I sat down with one the writers from Celtic Life to chat about my album, what I'm up to these days and the challenges of being an uilleann piper today!
Read the interview in full - https://celticlife.com/richard-neylon/
A friend of mine got in touch to say he was making a video featuring drone footage of Ireland’s countryside and landmarks. He wanted some music that would compliment the stunning beauty of the countryside.
I got in touch with a great sean-nós singer from Dublin, Saileog Ni Ceannabháin to ask if she could help.
She sent me a recording of her singing the air An Draighnean Donn.
I got to work putting some backing music to the vocals and eventually the track came together!
The video has been shared and viewed thousands of times on youtube, facebook and instagram.
I think my friend Max has a future working on behalf of Tourism Ireland for this. Have a look for yourself.. Truly stunning..
I recently came across a re-mix of a track I recorded on in 2018 - “Seven Nights in Éire” by country music star Lee Matthews.
The track was re-mixed by DJ Johnny O’Neill.
Have a listen to the remixed version here https://www.youtube.com/watch?v=ZVw8USeIqj0
I can just hear myself shouting techno.. techno.. techno..
‘Sonda’ featured as album of the week with Donal Mac Ruairí for RTÉ Raidió na Gaeltachta.
“Gach seachtain, roghnaíonn Dónall Mac Ruairí albam na seachtaine dá éisteoirí ar An Chóisir Cheoil ar RTÉ Raidió na Gaeltachta.
An tseachtain seo, tá Sonda le Richard Neylon.
Every week, Dónall Mac Ruairí chooses an album of the week for his listeners. This week he has chosen ‘Sonda’ by Richard Neylon.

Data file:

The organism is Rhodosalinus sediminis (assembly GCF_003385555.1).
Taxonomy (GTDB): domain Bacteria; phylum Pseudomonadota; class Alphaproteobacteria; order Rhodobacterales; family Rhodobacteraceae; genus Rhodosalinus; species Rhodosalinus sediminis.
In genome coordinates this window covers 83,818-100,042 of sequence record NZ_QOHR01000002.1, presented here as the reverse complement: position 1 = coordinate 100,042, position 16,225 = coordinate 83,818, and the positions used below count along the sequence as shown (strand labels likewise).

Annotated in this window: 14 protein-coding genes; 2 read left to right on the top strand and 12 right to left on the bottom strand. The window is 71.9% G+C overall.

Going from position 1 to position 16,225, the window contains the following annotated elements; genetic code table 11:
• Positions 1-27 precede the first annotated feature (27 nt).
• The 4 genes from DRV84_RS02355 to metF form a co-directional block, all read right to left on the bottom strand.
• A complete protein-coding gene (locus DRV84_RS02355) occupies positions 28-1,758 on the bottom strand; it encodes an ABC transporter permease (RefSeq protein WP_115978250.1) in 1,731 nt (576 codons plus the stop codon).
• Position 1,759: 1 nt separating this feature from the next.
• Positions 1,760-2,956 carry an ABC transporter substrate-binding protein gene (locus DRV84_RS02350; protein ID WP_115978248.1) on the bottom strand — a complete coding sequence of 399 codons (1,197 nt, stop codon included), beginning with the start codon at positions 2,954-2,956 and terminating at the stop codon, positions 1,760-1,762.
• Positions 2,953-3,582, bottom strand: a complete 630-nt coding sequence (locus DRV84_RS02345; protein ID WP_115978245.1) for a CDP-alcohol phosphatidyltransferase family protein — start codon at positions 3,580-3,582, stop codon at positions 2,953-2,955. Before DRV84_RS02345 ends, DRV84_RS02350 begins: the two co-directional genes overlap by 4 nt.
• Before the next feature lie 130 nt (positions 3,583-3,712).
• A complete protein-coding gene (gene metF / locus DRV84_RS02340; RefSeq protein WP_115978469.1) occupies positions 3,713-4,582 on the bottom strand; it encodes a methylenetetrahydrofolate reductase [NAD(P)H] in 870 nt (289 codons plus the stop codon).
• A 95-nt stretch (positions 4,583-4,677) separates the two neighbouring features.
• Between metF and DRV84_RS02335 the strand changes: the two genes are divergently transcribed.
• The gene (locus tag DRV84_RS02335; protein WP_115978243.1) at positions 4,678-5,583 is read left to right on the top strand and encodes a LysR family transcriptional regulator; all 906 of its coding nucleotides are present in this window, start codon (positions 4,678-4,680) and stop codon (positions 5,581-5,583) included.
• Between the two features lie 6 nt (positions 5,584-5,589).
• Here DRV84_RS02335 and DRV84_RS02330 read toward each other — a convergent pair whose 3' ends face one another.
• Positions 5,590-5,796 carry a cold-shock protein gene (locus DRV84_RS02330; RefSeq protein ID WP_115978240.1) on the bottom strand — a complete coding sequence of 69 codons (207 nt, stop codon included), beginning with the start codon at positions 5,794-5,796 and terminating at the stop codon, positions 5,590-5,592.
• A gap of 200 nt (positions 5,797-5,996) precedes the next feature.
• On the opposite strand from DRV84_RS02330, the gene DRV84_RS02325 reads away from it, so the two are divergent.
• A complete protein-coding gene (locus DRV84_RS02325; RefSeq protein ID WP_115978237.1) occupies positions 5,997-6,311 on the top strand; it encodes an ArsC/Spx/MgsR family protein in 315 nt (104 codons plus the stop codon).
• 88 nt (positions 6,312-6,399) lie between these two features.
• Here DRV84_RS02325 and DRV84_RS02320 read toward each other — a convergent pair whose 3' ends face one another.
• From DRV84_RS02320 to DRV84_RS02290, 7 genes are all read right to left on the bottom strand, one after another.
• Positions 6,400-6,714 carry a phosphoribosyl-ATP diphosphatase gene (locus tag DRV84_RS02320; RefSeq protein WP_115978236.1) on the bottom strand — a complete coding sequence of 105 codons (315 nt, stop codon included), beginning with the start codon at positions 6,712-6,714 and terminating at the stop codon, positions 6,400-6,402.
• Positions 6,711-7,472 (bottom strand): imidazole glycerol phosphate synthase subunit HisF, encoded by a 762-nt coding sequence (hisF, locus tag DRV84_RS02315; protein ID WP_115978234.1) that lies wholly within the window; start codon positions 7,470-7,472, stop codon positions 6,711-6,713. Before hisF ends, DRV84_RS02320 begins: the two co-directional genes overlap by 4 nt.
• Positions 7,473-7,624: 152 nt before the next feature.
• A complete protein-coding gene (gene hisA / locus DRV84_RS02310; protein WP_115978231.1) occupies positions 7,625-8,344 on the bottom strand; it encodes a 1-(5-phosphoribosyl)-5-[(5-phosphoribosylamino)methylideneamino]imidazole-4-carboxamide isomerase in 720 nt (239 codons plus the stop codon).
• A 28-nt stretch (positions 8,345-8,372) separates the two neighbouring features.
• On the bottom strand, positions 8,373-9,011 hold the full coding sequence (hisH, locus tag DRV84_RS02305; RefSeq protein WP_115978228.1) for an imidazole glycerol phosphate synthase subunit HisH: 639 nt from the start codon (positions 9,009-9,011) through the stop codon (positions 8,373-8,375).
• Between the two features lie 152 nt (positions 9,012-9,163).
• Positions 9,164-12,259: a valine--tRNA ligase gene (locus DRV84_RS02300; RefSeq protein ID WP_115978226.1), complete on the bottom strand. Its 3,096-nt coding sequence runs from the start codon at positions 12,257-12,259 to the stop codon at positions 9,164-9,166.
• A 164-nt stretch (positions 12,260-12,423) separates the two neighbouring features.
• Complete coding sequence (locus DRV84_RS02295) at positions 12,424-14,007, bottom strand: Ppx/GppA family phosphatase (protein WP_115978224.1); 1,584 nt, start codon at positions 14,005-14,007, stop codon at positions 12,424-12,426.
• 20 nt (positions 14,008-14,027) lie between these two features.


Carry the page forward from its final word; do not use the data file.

Dónal Mac Aodh - A new song written by Eilín Ní Bhaoill and sung by Clíona Ní Ghallachóir will debut on RTÉ Raidio na Gaeltachta this Friday 30th November.
I had the pleasure of arranging, playing and recording the accompaniment and instrumentals to go along with Clíona’s vocals.
Tune in to ‘Rónán Beo’ for a listen!
Listen here - https://rte.ie/r.html?rii=b17_10968969_1752_30-11-2018_
(skip to about 1:36:00 to hear Eilín and Clíona introduce the song)
The song featured again on RTÉ Raidio na Gaeltachta in December 2018. Máirtín Tom Sheáinín interviews Clíona on the programme ‘Ardtráthnóna’.
The song is played around the 5 minute mark:
The new album from Richard Neylon "Live in Galway" is due for release in early 2019.
The album was recorded live in St. Nicholas' Church, Galway city and features a stellar line up of musicians and singers.
"Live in Galway" will be available to buy or download here and on all major platforms.
Tuesday 6th November 2018
Richard Neylon (Pipes)
Liz Kane & Yvonne Kane (Fiddles)
Tadhg Maher (Songs)
Traditional Music Recital in The Cobblestone Bar, 77 North King Street, Dublin 7
Starting at 9:30pm (Doors 9.00pm)
Admission : €12.00 (concession €8.00)
Please note that the Cobblestone is an Over 18s Only Venue
Supported by The Arts Council.
The Cobblestone Bar, 77 North King Street, Dublin 7
You can now watch the live concert of Sonda on youtube by clicking on the youtube icon on this site or by following the links below.
The live album will be available soon!
December 21st, 2017
Arts Week with Dara Bradley
“You’re just trusting your own ear,” says multi-All-Ireland champion musician Richard Neylon about the process of composing an original piece of music. Sonda, Irish for sonorous, is a newly-composed tune; one of the highlights of Richard’s debut album of the same name, which will be officially launched in January.
The distinctive sound of Richard’s uilleann pipes, made by Cillian O’Briain and Andrea Rogge, sings beautifully on this recording.